I'm new to PyMC and Bayesian stuff in general, so I started off with what I thought was a very simple toy problem. I generated some normally-distributed noise with a given mean and standard deviation, and then played with PyMC and looked at the posterior distribution of possible mu/sigma.
It's possible that I just don't understand what I'm looking at, but shouldn't the standard deviation of the trace for mu converge on the standard error of the mean? It's currently off my a factor of sqrt(2).
Simply: Parent normal distribution with parameters mu0, sigma0. Child population sampled from parent distribution, resulting in mu1, sigma1.
SE = sigma1/sqrt(N) SD = sigma0/sqrt(N)
Shouldn't SE~SD~mcmc.trace['mu'].std() for sufficiently large N and # of iterations? What I actually see is:
This is using PyMC 2.2 and here is the code:
%pylab inline import pymc as mc true_noise_mu = 50 true_noise_sigma = 5 true_noise_datapoints = 2000 noise_field = np.random.normal(true_noise_mu, true_noise_sigma, true_noise_datapoints) data_mean = noise_field.mean() data_std = noise_field.std() mu = mc.Normal( 'mu', data_mean, 1/(data_std/sqrt(n_datapoints))**2) # just guessed at tau here, but it shouldn't impact the result (nor does it), #only the time to converge, yes? sigma = mc.Normal( 'sigma', 1/data_std**2, 0.01) observation = mc.Normal( "obs", mu, sigma, value=noise_field, observed=True) mcmc = mc.MCMC(model) mcmc.sample( 400000, 20000, 1 ) mu_samples = mcmc.trace('mu')[:] sigma_samples = mcmc.trace('sigma')[:] print "SEM estimated from sample population: %.3f" % (noise_field.std()/sqrt(true_noise_datapoints)) print "SEM calculated from parent population: %.3f " % (true_noise_sigma / sqrt(true_noise_datapoints)) print "SEM calculated from posterior distribution: %.3f" % (mu_samples.std()) print "Ratio of posterior: sample estimate: %.3f" % ((mu_samples.std())/(noise_field.std()/sqrt(true_noise_datapoints))) print "1/sqrt(2): %.3f" % (1/sqrt(2))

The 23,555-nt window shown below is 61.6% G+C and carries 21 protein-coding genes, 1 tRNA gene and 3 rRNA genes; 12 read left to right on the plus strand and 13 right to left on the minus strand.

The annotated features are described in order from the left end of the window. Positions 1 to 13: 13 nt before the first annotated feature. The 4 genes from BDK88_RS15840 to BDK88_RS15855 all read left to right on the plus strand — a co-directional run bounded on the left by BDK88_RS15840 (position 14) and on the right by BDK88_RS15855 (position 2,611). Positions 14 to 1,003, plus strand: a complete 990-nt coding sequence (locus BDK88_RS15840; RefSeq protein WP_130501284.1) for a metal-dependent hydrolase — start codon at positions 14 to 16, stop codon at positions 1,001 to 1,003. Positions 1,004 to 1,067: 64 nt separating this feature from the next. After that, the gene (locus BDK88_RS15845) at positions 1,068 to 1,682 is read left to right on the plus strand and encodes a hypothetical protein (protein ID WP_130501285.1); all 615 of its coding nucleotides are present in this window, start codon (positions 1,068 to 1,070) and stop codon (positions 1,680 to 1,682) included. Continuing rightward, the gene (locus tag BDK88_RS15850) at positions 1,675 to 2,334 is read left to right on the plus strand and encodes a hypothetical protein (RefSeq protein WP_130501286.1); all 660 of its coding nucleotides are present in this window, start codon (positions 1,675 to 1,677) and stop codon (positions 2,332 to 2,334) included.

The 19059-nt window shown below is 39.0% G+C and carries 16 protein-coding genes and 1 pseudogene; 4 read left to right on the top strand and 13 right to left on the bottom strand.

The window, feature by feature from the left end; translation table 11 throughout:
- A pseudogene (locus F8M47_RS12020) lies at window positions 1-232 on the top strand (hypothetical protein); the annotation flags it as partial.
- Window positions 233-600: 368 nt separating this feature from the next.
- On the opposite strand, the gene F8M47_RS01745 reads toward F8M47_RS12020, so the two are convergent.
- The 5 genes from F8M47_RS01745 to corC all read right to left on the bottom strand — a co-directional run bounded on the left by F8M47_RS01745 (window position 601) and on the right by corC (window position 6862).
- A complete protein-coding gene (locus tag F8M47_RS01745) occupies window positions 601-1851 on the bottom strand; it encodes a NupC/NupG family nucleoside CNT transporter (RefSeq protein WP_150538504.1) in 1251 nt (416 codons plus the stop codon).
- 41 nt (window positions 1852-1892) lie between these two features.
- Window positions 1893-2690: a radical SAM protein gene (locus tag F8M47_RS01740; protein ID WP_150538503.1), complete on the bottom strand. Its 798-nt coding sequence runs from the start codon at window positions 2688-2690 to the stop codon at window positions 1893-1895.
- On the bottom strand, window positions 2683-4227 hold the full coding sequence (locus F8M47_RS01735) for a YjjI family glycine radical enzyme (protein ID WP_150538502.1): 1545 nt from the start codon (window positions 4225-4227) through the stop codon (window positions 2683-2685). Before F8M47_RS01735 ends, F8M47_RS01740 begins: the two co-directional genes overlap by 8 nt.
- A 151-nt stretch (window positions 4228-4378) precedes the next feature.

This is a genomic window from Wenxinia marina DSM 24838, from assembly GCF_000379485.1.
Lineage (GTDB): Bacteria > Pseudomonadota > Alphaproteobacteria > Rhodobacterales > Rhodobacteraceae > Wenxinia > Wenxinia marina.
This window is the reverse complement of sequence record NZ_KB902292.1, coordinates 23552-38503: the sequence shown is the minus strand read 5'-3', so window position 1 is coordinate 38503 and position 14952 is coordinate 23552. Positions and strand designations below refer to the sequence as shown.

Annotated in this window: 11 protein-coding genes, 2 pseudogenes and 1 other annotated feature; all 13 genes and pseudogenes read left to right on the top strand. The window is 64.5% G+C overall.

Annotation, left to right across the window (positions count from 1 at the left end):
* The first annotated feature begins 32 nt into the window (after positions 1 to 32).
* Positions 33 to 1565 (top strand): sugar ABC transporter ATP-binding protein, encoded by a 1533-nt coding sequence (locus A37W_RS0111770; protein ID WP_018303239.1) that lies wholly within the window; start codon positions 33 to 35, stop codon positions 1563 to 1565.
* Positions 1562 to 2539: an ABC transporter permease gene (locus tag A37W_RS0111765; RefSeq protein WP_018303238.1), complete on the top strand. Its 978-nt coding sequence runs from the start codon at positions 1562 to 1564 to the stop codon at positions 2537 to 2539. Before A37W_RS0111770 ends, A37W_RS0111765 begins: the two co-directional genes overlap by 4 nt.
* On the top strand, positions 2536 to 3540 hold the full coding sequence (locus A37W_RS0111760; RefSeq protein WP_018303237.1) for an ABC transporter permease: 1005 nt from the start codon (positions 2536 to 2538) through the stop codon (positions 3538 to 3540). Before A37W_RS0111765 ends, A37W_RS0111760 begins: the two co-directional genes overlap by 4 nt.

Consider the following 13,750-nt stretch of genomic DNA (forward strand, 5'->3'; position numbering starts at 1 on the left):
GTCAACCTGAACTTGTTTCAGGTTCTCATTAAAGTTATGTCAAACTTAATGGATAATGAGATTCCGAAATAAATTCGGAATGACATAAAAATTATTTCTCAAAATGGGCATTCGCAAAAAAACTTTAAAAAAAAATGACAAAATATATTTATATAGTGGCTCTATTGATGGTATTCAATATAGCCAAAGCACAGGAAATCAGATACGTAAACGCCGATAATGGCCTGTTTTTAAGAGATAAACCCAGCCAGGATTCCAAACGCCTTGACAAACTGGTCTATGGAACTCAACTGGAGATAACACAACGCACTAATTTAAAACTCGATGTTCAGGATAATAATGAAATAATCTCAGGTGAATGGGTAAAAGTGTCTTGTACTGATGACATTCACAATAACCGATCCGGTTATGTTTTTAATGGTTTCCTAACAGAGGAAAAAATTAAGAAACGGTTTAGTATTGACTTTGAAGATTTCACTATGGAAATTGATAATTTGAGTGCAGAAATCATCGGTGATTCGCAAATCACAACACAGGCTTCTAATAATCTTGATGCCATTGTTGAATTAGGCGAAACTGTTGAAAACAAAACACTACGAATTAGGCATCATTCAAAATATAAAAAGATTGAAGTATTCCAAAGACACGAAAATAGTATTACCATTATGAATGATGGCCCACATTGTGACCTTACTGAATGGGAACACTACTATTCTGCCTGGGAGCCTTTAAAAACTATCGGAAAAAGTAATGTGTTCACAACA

SEM estimated from sample population: 0.677 SEM calculated from parent population: 0.671 SEM calculated from posterior distribution: 0.478 Ratio of posterior: sample estimate: 0.707 1/sqrt(2): 0.707
I'm probably just an idiot, but I would love to understand what I'm missing. =)